Developer wants to build a ‘community’ in next step of Austin Landing

Larry Dillin also behind Dayton, Warren County developments

The developer of Austin Landing South wants to create a “community” in the next step of the successful development located in southern Montgomery County.

The “community” will be as good as the architecture, buildings, businesses, public spaces, roads and trails connecting it, said Larry Dillin, who heads VisCap Inc., the private company working with the city of Springboro and Warren County Port Authority on the proposed $350 million development planned on 60 vacant acres of Springboro in Montgomery County.

RELATED: Austin Landing South could spur $350 million in development 

The two governments are currently determining whether Montgomery County property taxes on the development should be diverted to finance as much as $35 million in roads, utilities and other infrastructure work on the land, just east of Interstate 75, on the southwest corner of Austin Boulevard and Ohio 741 in Springboro.

“The reason the planning cycle is so long is the risk exposure is so great,” Dillin said Tuesday during an exclusive interview at Springboro City Hall.

The proposed Austin Landing South site sits within the Austin Development District, spanning about 400 acres on four quadrants surrounding the Austin Boulevard interchange at I-75.

RELATED: Landscaping latest change at Austin Boulevard Interchange

Dillin took over Austin Landing from R.G. Properties and is also overseeing completion of development on the north side of Austin Boulevard in Miami Twp., Montgomery County.

Miami Twp., Miamisburg, Montgomery County and Springboro formed the Austin Development District to oversee and manage the project. The taxes for the financing would be drawn from a tax incremental financing fund set up for development in the district.

FOLLOW Lawrence Budd on Twitter

Earlier this month, the port authority approved a resolution in anticipation of financing up to $35 million for the project.

Once the project financing analysis is complete, city managers are expected to make their recommendation to Springboro City Council, triggering public discussion on the project.

Dillin has declined to elaborate on what mix of retail, residential, commercial and open space is envisioned for the property, but the longtime developer points to other work he has been involved in.

The original master plan for Union Village, the proposed 1,400-acre community development in Warren County near the Otterbein retirement campus on Ohio 741, was done by Dillin’s company.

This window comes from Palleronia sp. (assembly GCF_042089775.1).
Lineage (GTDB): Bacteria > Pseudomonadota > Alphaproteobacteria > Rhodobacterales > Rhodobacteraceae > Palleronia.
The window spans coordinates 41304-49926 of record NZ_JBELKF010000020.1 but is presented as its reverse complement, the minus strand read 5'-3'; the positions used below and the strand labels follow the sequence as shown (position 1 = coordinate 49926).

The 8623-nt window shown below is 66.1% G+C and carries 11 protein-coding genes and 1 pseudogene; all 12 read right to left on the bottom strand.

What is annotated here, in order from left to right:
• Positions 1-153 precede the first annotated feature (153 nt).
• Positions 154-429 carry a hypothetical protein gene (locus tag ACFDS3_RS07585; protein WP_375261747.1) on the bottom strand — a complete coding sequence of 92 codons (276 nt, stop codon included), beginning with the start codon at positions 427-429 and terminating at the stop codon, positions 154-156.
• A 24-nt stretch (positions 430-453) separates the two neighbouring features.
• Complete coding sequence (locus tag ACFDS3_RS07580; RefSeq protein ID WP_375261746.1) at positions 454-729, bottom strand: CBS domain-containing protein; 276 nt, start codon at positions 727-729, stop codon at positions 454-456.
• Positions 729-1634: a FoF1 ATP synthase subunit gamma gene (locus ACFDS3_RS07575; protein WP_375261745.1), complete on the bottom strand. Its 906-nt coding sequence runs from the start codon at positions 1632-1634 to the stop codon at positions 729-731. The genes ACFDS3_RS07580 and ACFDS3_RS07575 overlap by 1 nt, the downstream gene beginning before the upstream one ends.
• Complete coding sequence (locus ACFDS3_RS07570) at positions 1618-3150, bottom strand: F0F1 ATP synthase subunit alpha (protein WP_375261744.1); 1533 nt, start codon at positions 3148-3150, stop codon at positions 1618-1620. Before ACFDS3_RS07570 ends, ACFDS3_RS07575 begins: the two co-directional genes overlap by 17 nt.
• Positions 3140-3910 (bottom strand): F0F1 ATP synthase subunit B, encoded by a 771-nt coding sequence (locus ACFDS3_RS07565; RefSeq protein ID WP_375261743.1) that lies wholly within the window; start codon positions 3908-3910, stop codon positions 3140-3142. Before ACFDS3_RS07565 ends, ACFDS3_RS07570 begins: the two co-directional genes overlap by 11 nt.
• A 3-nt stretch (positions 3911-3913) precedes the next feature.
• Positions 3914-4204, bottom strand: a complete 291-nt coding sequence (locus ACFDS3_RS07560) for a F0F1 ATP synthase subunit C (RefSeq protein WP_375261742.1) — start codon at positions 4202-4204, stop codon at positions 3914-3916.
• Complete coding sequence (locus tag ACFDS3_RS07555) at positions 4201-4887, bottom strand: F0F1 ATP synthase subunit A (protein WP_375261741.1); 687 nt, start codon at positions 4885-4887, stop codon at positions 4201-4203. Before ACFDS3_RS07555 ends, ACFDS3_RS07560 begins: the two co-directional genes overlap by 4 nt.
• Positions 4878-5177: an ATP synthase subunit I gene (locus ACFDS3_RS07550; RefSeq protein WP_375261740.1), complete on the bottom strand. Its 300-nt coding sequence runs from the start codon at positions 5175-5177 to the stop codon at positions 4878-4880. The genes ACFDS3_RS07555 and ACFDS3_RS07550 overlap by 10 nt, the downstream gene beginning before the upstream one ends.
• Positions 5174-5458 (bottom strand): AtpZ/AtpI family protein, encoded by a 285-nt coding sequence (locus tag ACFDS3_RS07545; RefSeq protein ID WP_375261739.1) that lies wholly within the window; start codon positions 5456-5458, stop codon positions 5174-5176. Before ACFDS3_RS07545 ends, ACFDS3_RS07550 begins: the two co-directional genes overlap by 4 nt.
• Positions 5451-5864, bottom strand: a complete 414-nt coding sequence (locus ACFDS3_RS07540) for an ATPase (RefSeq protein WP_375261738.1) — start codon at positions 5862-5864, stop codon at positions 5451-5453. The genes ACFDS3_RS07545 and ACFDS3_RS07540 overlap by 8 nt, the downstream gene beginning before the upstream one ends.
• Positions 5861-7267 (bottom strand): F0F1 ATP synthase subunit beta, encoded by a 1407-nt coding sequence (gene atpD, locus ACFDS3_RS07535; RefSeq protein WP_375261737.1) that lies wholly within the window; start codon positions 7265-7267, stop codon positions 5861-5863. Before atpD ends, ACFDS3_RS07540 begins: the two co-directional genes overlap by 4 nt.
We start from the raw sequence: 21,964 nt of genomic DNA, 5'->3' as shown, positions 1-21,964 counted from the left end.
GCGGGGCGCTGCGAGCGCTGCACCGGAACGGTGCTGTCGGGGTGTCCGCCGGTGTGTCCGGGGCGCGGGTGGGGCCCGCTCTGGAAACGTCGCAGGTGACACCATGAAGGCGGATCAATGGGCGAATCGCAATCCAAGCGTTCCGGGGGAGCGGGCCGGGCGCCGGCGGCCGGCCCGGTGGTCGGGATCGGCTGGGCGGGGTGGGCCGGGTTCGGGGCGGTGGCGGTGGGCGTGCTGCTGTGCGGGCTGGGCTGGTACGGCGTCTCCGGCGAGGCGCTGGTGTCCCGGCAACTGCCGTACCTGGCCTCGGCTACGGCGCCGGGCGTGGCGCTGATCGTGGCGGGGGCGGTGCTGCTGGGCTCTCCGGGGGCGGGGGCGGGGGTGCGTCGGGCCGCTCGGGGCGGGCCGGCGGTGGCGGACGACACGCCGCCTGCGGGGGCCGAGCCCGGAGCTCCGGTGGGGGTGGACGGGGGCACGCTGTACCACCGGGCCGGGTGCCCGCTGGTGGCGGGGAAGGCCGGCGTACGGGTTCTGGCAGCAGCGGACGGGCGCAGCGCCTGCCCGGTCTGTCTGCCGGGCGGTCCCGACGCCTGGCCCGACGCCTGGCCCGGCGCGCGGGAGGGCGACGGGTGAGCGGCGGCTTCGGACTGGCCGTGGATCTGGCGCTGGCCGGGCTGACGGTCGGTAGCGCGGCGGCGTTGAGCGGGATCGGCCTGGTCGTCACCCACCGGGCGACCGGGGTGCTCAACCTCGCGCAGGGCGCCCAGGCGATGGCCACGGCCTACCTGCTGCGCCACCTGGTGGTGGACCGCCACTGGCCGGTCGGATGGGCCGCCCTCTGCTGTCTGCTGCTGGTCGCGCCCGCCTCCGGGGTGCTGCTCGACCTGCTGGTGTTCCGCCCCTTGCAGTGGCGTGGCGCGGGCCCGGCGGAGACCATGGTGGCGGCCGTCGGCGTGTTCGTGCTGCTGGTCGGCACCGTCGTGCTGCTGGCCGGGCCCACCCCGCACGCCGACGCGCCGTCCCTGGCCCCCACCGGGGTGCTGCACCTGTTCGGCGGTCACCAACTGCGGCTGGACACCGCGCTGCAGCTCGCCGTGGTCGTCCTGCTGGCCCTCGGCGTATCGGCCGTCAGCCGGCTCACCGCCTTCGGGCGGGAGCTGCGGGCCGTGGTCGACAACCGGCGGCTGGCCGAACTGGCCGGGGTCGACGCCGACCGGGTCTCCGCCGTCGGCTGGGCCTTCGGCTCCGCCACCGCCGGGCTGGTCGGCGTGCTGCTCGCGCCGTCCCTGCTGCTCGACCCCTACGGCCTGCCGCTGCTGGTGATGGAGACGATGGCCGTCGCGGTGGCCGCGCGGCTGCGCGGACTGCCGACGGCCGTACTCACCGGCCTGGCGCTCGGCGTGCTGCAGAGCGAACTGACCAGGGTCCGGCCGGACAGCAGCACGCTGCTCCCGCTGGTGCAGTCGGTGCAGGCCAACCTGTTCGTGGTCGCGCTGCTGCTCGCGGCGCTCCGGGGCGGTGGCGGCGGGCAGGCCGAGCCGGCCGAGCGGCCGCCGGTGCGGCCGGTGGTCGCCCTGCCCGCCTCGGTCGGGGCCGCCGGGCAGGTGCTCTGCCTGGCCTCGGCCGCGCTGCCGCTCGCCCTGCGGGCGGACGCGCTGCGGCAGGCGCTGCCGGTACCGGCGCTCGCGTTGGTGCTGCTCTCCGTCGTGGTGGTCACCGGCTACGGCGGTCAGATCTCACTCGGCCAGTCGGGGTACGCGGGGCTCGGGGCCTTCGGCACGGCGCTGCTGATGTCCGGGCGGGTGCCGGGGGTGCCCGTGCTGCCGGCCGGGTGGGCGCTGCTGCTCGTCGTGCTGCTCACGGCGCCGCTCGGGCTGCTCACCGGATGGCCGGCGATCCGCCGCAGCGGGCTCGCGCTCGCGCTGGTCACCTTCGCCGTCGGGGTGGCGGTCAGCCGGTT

RELATED: Warren County area could double in size with new houses, sports complex

“We love Larry and he served us well,” said Gary Horning, vice president of marketing and communications at Otterbein said Tuesday.

Dillin said he and architect James Paresi also did initial planning for Ballpark Village, a development around the Dayton Dragons stadium in downtown Dayton.

RELATED: CareSource downsizes Ballpark Village office tower plan

For more than a year, Dillin and Springboro officials have been working privately on Austin Landing South.

“Certain services are needed in a community like ours,” Springboro City Manager Christine Thompson said.

For example, new services are needed due to elimination of those offered at the former Springboro IGA Shopping Plaza at Main and Central Avenue, Ohio 73 in Springboro, Thompson said.

The city is working on redevelopment of the former shopping plaza, on the northwest corner of Main and Central, where a $10 million intersection improvement project is under construction.

RELATED: $10 million Springboro crossroads construction begins

“The community extends beyond 73 and 741,” Thompson said.

All this, as well as “market realities,” must be balanced in arriving at a plan likely to succeed and justify the public financial commitment, Dillin said during a meeting around a conference table with city and port authority officials.

“Springboro as a community should strive to create multiple great neighborhoods,” Dillin said. “The kinds of developments we talk about, they are economic development engines.”

About the Author